Elie Lichtschein: You've written both novels and picture books. Does the process of writing a picture book differ much from writing a novel? How so?

Matthue Roth:The process of writing any story is different than any other one, of course—just by virtue of the character and the plot and the lives you're telling. But yes. When you're writing a picture book, you're making a blueprint. Every line you write is going to linger in the artist's mind and is going to be magnified a thousand times—you only get, what? Five or ten lines to a page? And partly because the artist will transform those five or ten lines into a whole tableau. Multiply that by sixteen double-page spreads, and that's the space you get to tell an entire story.

EL: What did the collaboration process between you and Rohan look like?

MR: There's a period of time where the manuscript is fully mine, and then a period where it's fully his. Our editor, Robert, is sort of the in-betweener—he's the conductor. There was some back-and-forthing, which was annoying for Rohan, I'm sure, because he was already work­ing on layouts when I was still planning what would happen in the big chase scene. But it also made everything a lot more integrated; it made the whole book more of a collaborative effort.

EL: What was the impetus behind The Gobblings? What inspired and pushed you to write it?

MR: Mostly this intense feeling of loneliness I had while spending time in Australia, and a Baal Shem Tov story of a boy on his own in a synagogue in a strange town on Yom Kippur [see the review here for a summary of the story]. I want to say that my kids pushed me, too—and they do; they're always asking for stories, and my head is rarely together enough to be able to launch a story at them fully-formed—but I think at heart, every story I tell is for myself. If it doesn't hold my attention, picture book or novel or film or something else, then it's probably not good enough for anyone else to read.

EL: What other works inform your writing? Which authors—classic or contemporary—were most influential while you worked on The Gob­blings?

MR: I think there's a lot of Kafka in there. And some of Maurice Sendak, who's basically in my DNA, and Kelly Link, who tells these very natural and organic science fiction stories that are both comforting and scary.

EL: You've written a picture book retelling classic Kafka stories. And the gobblings—long-snouted, reptilian, alien monsters who feed on metals and machines—are wonderfully Kafkaesque in their mundane absur­dity; they are, essentially, huge mosquito-like pests in outer space. Was this a conscious choice to channel Kafka in their creation?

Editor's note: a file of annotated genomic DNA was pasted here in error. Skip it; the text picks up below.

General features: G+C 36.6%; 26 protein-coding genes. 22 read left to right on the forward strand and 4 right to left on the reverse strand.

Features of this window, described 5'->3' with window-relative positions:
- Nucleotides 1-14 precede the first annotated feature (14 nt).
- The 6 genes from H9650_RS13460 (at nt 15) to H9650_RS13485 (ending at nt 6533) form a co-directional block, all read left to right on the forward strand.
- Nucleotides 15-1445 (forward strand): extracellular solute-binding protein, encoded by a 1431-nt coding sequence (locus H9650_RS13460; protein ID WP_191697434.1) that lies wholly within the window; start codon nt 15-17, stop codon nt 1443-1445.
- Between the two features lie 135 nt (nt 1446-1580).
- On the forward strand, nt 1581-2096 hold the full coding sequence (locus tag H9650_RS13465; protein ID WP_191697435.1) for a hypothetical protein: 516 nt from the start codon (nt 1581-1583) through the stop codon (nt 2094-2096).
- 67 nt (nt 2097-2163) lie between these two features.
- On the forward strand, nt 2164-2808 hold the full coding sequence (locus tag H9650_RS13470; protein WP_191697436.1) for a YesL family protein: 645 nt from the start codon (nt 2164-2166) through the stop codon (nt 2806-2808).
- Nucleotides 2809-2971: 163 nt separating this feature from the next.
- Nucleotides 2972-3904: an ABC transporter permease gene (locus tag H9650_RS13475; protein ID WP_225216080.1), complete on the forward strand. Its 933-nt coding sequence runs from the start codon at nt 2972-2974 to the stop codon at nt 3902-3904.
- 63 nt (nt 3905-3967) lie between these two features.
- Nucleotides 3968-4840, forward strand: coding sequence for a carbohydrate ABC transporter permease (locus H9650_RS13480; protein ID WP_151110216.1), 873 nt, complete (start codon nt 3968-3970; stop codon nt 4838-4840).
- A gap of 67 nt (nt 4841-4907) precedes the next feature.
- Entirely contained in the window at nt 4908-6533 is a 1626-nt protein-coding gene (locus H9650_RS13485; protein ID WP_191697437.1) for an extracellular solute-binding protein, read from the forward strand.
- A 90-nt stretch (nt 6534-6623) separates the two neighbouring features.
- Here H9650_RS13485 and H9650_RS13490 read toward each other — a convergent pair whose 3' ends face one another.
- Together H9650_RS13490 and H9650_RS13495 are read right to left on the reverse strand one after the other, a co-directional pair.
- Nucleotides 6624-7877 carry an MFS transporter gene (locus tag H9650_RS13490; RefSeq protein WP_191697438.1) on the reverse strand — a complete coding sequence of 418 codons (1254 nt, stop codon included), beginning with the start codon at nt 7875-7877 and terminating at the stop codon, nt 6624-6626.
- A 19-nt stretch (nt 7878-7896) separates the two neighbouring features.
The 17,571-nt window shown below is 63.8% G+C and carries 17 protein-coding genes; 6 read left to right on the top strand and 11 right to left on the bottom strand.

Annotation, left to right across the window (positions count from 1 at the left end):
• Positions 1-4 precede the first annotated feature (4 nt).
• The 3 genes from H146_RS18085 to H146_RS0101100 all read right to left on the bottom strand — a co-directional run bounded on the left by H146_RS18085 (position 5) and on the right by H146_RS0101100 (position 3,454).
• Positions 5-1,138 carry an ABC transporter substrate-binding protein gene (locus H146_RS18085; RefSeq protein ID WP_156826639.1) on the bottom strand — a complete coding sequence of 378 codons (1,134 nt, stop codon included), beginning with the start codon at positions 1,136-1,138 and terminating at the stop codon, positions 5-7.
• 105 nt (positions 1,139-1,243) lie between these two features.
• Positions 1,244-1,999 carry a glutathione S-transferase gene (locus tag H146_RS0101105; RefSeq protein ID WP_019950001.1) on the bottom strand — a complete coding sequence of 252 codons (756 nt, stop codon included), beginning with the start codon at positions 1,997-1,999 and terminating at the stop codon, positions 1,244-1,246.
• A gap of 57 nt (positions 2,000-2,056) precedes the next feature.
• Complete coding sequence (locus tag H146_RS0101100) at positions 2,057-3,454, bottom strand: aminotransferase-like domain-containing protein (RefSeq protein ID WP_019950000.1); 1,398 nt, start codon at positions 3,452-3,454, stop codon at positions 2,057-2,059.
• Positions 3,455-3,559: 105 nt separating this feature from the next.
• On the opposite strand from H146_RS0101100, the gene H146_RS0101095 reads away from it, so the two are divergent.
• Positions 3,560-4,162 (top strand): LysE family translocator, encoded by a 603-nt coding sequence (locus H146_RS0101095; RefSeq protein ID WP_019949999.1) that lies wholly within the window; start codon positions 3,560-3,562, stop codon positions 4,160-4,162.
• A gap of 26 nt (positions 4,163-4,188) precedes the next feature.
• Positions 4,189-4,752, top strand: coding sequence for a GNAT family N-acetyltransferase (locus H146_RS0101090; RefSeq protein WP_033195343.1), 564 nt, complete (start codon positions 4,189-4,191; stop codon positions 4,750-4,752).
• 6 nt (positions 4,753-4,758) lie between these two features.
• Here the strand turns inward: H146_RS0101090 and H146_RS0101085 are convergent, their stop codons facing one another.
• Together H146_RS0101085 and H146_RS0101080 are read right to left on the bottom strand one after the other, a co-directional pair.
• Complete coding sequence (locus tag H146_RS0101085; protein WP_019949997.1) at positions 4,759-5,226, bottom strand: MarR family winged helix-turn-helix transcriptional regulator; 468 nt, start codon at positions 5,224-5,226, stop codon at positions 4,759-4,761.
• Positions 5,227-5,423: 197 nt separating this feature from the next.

MR: It really wasn't a conscious choice to evoke Kafka, although he's al­ways hunting around my brain. One reviewer pointed out that nobody's really evil in The Gobblings; even the gobblings only do what they need to to survive. It's really like a fairy tale—well, with space ships and ro­bots and stuff. Nobody's wicked; they just have different priorities.

EL: I understand you recently received an MFA in creative writing. Did The Gobblings, in an earlier draft, make an appearance in your program?

MR: Not directly! But I think telling stories is one of those things that, the more you do, the better you get. It ramped up my skills, not just how to tell "Adult Literary Fiction Short Stories," but how to tell stories.

EL: To write a picture book, do you need to be transported back into your childhood? Or else into a wide-eyed, all-is-possible, child-like mindset? If so, how do you achieve this?

MR: I think that telling any story is like creating a world. Sometimes it's even literal. I think I definitely get transported into a different mindset, but it's less "a kid mindset" than it is the mindset of my character. I think it's really just, like, whose story am I telling, and what words and form tell it best? And for Herbie, I was like, this is a picture book.

EL: What can readers expect from you next?

MR: I have two picture books in the works! One is called No Dogs Al­lowed, and it's about a dog that gets kicked out of a corner store and goes on a sort of fantastic undersea journey. The other is We Are in a Pot of Chicken Soup, and it also has a sort of fantastic journey. Under, um, schmaltz.

EL: What are you reading right now?

MR: A short novel by Steve Stern, The North of God, part of Melville House's wonderful novella series. And I just got my press copy of this crazy anthology called Jews Vs. Aliens, which I'm in, but now is the first time I get to read the other people's stories, which are uniformly bizarre and awesome. And with my kids, we just watched the film Labyrinth for the first time, and we're rereading Maurice Sendak's Outside Over There, which it's based on.

Elie Lichtschein is a writer and musician based in New York. He is currently pursuing an MFA degree in Creative Writing from the New School, where he is completing a mysti-fantasy Middle Grade adventure novel.

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The Art in the Book

Wednesday, April 15, 2015 | Permalink